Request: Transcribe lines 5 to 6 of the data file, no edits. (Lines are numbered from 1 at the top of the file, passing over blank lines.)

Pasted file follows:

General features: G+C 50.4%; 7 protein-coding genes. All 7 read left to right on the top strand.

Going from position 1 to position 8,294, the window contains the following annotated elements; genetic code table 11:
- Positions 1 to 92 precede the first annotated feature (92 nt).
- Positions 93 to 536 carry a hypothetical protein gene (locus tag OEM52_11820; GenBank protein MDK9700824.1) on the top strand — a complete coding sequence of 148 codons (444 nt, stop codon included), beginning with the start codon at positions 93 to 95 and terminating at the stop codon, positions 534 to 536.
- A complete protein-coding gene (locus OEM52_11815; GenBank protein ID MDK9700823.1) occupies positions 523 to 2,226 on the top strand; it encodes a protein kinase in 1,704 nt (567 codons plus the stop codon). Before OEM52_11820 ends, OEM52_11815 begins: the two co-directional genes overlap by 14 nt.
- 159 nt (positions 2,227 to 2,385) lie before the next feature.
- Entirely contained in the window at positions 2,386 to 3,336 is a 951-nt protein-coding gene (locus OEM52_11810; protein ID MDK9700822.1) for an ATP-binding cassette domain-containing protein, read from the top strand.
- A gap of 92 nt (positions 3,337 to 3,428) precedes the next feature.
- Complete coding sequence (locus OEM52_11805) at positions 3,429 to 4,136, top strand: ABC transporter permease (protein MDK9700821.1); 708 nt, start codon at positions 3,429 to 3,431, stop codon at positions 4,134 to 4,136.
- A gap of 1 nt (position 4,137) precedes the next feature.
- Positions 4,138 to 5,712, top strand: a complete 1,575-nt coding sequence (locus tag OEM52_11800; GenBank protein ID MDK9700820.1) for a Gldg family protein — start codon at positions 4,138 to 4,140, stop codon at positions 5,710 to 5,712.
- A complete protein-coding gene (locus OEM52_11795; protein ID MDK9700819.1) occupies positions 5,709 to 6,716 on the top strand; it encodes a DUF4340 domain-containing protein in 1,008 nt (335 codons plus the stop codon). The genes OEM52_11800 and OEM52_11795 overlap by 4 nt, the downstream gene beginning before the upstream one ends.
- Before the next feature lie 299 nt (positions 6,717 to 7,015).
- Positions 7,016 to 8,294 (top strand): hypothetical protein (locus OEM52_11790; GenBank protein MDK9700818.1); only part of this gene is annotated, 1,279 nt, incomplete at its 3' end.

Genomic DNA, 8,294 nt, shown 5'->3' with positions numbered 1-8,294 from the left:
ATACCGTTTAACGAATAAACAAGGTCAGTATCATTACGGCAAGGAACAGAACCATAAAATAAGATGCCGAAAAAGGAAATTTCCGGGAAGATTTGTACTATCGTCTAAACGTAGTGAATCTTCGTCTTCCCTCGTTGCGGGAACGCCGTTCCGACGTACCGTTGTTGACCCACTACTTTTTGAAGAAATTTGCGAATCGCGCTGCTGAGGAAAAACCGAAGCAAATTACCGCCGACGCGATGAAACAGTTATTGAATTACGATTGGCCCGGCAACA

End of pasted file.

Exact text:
- A complete protein-coding gene (locus OEM52_11815; GenBank protein ID MDK9700823.1) occupies positions 523 to 2,226 on the top strand; it encodes a protein kinase in 1,704 nt (567 codons plus the stop codon). Before OEM52_11820 ends, OEM52_11815 begins: the two co-directional genes overlap by 14 nt.
- 159 nt (positions 2,227 to 2,385) lie before the next feature.